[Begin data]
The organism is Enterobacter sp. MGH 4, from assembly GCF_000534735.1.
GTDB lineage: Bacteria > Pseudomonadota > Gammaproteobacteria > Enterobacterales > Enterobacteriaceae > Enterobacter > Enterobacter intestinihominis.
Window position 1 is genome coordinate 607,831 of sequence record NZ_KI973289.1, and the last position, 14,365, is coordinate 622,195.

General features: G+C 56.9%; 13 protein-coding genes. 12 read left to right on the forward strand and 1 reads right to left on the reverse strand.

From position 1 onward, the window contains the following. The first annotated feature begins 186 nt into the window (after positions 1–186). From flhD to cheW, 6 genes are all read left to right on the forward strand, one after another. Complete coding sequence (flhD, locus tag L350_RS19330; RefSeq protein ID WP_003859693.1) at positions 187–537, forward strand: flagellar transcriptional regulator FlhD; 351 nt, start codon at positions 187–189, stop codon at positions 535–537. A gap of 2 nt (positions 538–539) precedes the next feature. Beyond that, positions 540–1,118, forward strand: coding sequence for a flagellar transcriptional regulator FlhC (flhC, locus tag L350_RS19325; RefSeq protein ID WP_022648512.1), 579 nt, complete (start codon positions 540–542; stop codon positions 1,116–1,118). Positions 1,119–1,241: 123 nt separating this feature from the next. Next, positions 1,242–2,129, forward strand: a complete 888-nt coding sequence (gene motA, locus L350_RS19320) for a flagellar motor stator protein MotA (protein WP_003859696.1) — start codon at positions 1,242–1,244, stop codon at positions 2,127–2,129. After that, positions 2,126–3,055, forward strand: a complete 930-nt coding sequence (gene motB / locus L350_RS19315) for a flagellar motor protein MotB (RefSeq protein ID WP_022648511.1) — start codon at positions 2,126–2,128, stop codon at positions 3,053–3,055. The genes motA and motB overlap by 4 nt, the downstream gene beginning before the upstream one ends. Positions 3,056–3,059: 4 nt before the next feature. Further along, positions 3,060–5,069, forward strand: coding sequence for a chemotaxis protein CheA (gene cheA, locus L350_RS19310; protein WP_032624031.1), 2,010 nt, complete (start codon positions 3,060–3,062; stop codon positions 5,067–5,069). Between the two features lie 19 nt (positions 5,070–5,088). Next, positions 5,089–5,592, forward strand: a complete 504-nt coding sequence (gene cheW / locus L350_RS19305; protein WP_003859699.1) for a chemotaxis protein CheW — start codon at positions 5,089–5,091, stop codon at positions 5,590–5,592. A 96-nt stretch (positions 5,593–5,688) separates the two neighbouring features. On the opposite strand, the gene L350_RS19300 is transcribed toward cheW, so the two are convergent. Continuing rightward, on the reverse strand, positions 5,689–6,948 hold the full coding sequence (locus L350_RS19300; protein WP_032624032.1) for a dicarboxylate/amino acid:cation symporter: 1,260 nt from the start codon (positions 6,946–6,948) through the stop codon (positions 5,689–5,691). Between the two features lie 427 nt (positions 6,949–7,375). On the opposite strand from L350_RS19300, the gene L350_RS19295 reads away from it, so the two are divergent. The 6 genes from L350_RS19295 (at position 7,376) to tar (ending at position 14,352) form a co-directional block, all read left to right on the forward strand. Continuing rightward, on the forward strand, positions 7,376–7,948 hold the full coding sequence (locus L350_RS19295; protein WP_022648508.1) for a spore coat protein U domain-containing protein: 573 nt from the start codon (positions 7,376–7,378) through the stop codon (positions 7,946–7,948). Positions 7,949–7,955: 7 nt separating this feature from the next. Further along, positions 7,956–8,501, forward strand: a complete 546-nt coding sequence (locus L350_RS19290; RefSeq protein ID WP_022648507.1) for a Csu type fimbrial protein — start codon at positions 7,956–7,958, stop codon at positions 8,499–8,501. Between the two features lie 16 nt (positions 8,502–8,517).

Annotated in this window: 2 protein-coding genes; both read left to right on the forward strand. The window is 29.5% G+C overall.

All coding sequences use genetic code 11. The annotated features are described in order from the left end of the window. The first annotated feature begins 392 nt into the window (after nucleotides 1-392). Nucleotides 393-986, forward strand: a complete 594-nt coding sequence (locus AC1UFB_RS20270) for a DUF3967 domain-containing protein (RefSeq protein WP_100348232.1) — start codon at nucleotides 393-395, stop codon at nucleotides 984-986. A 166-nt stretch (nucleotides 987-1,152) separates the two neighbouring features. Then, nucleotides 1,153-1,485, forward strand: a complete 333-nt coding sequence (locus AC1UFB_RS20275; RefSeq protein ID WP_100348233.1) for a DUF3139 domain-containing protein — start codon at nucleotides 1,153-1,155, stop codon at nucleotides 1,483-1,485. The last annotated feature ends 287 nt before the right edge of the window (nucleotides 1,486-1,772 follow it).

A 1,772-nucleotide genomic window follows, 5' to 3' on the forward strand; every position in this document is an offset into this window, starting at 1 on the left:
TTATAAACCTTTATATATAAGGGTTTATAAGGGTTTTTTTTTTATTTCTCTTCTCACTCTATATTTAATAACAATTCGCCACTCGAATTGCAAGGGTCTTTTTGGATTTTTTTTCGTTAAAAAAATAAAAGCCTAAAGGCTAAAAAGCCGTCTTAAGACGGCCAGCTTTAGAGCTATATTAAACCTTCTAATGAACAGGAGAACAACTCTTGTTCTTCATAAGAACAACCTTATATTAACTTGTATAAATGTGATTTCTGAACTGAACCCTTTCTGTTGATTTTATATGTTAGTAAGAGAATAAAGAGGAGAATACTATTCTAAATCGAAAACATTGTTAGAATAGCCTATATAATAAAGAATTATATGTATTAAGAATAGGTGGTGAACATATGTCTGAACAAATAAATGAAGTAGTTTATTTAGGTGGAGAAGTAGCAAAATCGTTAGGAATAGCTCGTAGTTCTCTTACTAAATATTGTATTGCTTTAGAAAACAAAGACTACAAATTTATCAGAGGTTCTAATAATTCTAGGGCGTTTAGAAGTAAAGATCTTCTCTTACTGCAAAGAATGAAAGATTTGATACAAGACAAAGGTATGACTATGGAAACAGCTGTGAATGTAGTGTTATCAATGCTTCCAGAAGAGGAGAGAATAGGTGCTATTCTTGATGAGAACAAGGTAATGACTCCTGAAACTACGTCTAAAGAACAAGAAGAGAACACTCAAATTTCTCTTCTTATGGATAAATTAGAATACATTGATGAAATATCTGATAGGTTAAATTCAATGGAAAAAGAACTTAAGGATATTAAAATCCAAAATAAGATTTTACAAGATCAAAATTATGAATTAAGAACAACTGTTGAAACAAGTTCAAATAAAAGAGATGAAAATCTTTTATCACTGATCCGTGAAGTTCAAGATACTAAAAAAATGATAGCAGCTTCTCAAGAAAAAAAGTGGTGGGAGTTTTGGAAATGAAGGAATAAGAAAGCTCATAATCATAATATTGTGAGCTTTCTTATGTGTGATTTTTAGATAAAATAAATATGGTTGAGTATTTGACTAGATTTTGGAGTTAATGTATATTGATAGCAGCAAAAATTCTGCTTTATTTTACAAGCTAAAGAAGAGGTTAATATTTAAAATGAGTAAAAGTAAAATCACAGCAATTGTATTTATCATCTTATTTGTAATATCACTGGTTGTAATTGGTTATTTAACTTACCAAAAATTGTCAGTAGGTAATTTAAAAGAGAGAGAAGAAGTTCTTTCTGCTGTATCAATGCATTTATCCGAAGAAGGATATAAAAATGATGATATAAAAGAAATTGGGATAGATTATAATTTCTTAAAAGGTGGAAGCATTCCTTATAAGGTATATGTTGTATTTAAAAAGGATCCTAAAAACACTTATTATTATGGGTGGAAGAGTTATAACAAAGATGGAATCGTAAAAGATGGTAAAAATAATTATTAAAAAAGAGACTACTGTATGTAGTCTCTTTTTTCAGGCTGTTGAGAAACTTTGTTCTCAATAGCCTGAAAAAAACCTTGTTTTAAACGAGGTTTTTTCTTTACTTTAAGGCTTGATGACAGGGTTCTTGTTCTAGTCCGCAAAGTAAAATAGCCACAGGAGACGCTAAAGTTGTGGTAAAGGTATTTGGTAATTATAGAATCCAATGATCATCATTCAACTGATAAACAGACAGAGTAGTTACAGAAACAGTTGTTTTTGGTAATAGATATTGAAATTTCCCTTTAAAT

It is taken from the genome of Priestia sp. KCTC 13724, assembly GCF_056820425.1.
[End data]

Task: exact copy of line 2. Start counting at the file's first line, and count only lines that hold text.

GTDB lineage: Bacteria > Pseudomonadota > Gammaproteobacteria > Enterobacterales > Enterobacteriaceae > Enterobacter > Enterobacter intestinihominis.